|SWRK1002||Introduction to Social Work 2||10 units|
|SWRK2001||Social Work Theory and Practice A||20 units|
|SWRK2003||Interpersonal Skills for Professional Practice||10 units|
|SWRK2200||Social Work Theory and Practice B||20 units|
|LEGL3008||Child Law||10 units|
|PHIL3580||Ethical Issues||10 units|
|SPSW3070||Regional Social Policy and Planning||10 units|
|SWRK3002||Social Work Theory and Practice C||20 units|
|SWRK3007||Social Work Ethics||10 units|
|SWRK3300||Field Practicum 1||30 units|
|SWRK4009||Social Work Honours Project||20 units|
|SWRK4300||Social Work Theory and Practice F||10 units|
|SWRK4400||Field Practicum 2||30 units|
|SWRK4500||Social Work Research||10 units|
Complete 40 units of electives to fulfil the requirements of the program. Electives can be used to extend and complement your core studies with more courses in the same field of study, or from areas that might be of interest to you. Electives can be chosen from all courses available at the University that do not have any other conditions (such as a course requisite) applied to them.
All students who complete the requirements of the program will be eligible for ungraded Honours. Graded Honours is determined by the cumulative WAM and results in the research courses.
The class of Honours are:
- Class I
- Class II, Division 1
- Class II, Division 2
The criteria for the determination of an Honours grade is detailed in the Bachelor Honours Policy  located in the University Policy Library.
Program Learning Outcomes
- Understanding of society, how it has developed and how it is organised
- Ability to analyse the social, political, economic, historic, cultural and ecological factors impacting upon social work practice contexts, giving particular attention to dimensions of power and disadvantage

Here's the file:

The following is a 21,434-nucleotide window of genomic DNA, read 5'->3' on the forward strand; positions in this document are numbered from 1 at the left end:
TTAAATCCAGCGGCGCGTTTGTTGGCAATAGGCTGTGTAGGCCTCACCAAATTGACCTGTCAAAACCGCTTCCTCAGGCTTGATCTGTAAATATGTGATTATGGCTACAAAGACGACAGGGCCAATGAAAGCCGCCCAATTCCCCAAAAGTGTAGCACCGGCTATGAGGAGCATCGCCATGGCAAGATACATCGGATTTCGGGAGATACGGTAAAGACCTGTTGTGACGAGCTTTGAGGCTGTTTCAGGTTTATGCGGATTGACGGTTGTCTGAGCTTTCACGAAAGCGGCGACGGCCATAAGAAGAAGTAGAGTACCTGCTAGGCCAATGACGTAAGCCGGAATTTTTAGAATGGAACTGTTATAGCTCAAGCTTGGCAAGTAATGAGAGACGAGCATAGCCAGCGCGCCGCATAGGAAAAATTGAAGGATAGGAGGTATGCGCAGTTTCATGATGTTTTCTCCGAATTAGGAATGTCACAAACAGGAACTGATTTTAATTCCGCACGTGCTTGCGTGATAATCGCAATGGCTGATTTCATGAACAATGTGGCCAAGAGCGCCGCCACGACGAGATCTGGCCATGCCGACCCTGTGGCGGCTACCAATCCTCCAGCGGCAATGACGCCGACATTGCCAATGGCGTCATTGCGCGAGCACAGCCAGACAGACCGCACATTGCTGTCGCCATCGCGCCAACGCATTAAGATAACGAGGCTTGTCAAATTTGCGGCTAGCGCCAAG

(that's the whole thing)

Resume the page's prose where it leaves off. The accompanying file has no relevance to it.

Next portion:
- Knowledge of social welfare arrangements, their history and organisation and of the law in Australia
- Knowledge of individual behaviour and development within social contexts
- Ability to analyse macro, meso and micro causal impacts on human life
- Knowledge and skill in the range of social work interventions: interpersonal practice, advocacy, group work, community work, social action, research and social policy
- Competence in interpersonal, communication, negotiation and mediation skills
- Skills in reflective and critical thinking and analysis, data collection and management
- Skills in the assessment of social work practice situations and ability to make informed judgements about appropriate interventions and responses
- Skills in recognising and analysing ethical issues and adherence to the AASW code of ethics
All students can access additional learning development mechanisms provided by the Centre for Teaching and Learning at http://www.newcastle.edu.au/current-staff/teaching-and-research/teaching-resources/supporting-students
Aboriginal and Torres Strait Islander students can draw on the assistance and support provided by the Indigenous Student Support and Development service through The Wollotuka Institute.
All International Students enrolled in the program will be provided with an orientation to familiarise them with the rules, expectations, facilities and services offered by the University. Please visit http://www.newcastle.edu.au/international/while-you-are-here/orientation to find out more about the support services available to international students.
Students with a disability who require reasonable adjustments to undertake their program should contact the Disability Support Service before semester or early in the semester. Some adjustments need up to 4 weeks lead time to organise, so it is imperative that early contact is made. The Disability Support Service and relevant Faculty and School officers will work together to ensure reasonable adjustments are provided in a timely manner.
Please note: All students must fulfil the inherent requirements of the programs and courses they are undertaking. While reasonable adjustments can be made, these adjustments cannot compromise academic integrity. It is the student's responsibility to check all the requirements of courses, and consider the effects of any medical condition or disability on their ability to complete course requirements. Please visit http://www.newcastle.edu.au/service/disability/ for more information.
If Field Education presents problems with access etc, please discuss with academic staff.